Manage a Squash Club? – No thanks! – but spare a thought for the ones who do!
Like many others in the squash fraternity, I manage a squash club – but why? At first sight, you would be forgiven for thinking that anyone wanting to manage a squash club must be just ‘daft in the head’. There’s such a lot of work involved, and anyway, you can play plenty of squash without having to manage a club, can’t you? Why not let someone else do it? Just turn up to play in the league/ladder/competitions that seem to get organized as if by magic – and then disappear again and wait for the results – which also appear ‘automatically’ it seems.
Well, that’s one view. You can play plenty of squash without having to spend any of your time helping to run the events or managing a squash club, but if any of you readers get a chance to become more ‘involved’ in the running of your club I would jump at the chance.
The reason is simple – you get such a lot more out of doing this than you put in. It also improves your squash and let’s not forget without people to run and organize events, so many other players would not benefit from playing in the many tournaments, leagues, ladders etc., that you can help to run.
Get more out of it than you put in?
Yes, it’s true. I can honestly say that the (relatively little) work I do to manage a squash club gives me a whole lot in return. First of all, I am usually one of the first people in the club to welcome new players – this gives me a chance to play them “to assess which division they should start off in” – but really this is just an excuse to play a completely unknown player – and this is an opportunity not to be missed. You learn a lot about yourself when you go on court to play someone who you haven’t even see play.
However, that benefit pales into insignificance alongside the real pleasure of seeing an absolute beginner progress to become a competent player and see the enjoyment they get from this. Usually club management will take on some of the responsibilities around encouraging new players – whether it’s running unofficial coaching sessions or just being around to have a knock-up with new players. To be partly responsible for helping the new players improve and reach higher standards of play – and to see the sheer enjoyment they start to get from the game – is truly rewarding.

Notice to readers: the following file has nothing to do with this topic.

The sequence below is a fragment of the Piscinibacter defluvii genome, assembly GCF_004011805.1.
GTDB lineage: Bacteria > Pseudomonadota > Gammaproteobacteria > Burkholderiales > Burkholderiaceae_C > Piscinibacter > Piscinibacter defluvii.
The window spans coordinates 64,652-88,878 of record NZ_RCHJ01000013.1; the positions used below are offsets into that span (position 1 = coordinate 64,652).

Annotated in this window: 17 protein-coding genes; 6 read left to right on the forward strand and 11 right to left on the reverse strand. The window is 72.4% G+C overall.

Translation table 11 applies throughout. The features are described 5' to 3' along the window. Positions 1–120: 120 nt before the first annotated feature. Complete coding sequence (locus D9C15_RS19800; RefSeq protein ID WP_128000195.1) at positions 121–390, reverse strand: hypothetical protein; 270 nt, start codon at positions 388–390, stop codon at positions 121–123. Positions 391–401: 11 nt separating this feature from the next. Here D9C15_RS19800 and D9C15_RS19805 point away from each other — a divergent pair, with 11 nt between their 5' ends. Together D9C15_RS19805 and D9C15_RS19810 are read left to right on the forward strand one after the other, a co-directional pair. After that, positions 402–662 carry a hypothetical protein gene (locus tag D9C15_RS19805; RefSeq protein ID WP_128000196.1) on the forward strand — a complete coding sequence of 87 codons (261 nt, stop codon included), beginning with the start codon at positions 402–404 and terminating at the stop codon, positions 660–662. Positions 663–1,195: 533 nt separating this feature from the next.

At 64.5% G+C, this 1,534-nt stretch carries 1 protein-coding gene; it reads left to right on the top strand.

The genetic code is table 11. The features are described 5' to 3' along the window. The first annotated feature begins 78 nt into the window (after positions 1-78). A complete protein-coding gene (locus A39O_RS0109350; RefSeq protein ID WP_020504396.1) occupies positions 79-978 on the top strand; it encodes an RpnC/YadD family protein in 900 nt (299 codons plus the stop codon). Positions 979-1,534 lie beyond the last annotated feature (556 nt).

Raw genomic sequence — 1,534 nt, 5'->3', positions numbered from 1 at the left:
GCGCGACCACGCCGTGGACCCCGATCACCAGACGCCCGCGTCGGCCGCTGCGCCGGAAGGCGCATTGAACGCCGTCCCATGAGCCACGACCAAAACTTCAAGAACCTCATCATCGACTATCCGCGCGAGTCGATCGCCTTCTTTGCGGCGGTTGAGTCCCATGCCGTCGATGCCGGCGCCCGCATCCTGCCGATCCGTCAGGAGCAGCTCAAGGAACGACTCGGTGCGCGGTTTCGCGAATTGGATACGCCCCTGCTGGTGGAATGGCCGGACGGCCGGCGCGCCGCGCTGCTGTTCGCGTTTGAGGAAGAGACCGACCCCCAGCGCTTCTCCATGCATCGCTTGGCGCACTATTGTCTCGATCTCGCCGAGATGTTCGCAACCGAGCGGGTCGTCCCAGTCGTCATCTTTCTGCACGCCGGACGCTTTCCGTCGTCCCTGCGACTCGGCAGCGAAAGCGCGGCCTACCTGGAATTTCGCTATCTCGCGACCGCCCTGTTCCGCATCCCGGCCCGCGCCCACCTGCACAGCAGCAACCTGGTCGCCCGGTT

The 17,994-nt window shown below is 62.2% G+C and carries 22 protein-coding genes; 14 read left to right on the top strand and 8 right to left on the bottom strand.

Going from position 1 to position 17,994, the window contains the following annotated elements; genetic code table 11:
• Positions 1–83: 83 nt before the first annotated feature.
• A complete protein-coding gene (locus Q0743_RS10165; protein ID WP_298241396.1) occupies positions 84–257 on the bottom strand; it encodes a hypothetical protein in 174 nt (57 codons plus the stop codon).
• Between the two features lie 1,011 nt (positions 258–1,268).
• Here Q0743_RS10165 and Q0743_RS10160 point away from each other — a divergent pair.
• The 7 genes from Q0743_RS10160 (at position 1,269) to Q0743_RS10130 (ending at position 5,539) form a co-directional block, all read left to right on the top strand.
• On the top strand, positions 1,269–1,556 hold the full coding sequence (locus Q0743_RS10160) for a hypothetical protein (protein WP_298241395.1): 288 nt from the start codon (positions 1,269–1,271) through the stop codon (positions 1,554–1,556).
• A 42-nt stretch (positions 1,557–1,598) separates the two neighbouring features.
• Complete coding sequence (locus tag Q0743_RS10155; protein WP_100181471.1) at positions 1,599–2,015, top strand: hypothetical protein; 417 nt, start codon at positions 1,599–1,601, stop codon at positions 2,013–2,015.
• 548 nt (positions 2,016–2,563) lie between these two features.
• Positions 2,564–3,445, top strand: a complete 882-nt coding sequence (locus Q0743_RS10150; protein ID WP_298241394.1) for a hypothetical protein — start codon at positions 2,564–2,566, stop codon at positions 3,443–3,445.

It improves your squash?
Why is that? How can helping to organize events help to improve your squash? Well, let’s think about it. One of the responsibilities of club management is to organize events such as competitions. To do this effectively, you have to be aware of your club players’ abilities, especially if you are seeding them for the competition, or encouraging them to enter the right competitions. This means you need to watch them play and critically assess their abilities, strengths and weaknesses – a great skill and useful asset when you are on the court playing against one of them! You start to really watch how players play. This is an absolute necessity when playing competitively – you need to watch your opponents and try to uncover their weaknesses.
Another way in which your playing abilities can be improved when you manage a squash club is establishing a thorough understanding of the rules. When you are the one doing the organizing, often players will turn to you for a better understanding of one of the trickier rules (such as let calls when a player turns, for example). So – you do some reading, you do some research and try to become more familiar with the rules – this makes you a better player, since you can avoid situations when you will be penalized by the referee.
Many other players benefit?
Yes indeed – the most obvious reason for deciding to manage a squash club is that “someone has to do it”. If no one takes on the challenge, and decides that they also want to “manage a squash club”, then everyone loses.
The club I currently manage didn’t even exist a few years ago. I still played squash, but it was very hit-and-miss (excuse the pun!). sometimes I would manage to find 2 or 3 partners to play during a week, and then at other times all my regular partners would be busy and a week would go by without me playing at all. “Why not set up a club” I thought “…. surely it’s not difficult….”.
In truth, it’s not difficult – not at all. Especially now that a lot of the ‘administrative work’ can be done online and/or via email – using websites such as this one. It is time consuming, though, but only as much as you want it to be. I have found in the years I have been doing this that as time goes on, I wanted to do MORE not LESS, to make it possible for more players to get involved and learn the game, to run more competitions……and of course to get more players involved in the running of the club.
So, in case you ever get approached by the people running your club, asking you if you could help out at this event, or could spare some time to spend with some beginners etc., say “yes” – you will be surprised how much you enjoy it!
Finally, for those of you reading this article who already manage a squash club – keep up the great work. I’m sure you probably echo some or even most of what I have written above – but personally I don’t do this because I feel it is an obligation – rather I feel it’s a privilege!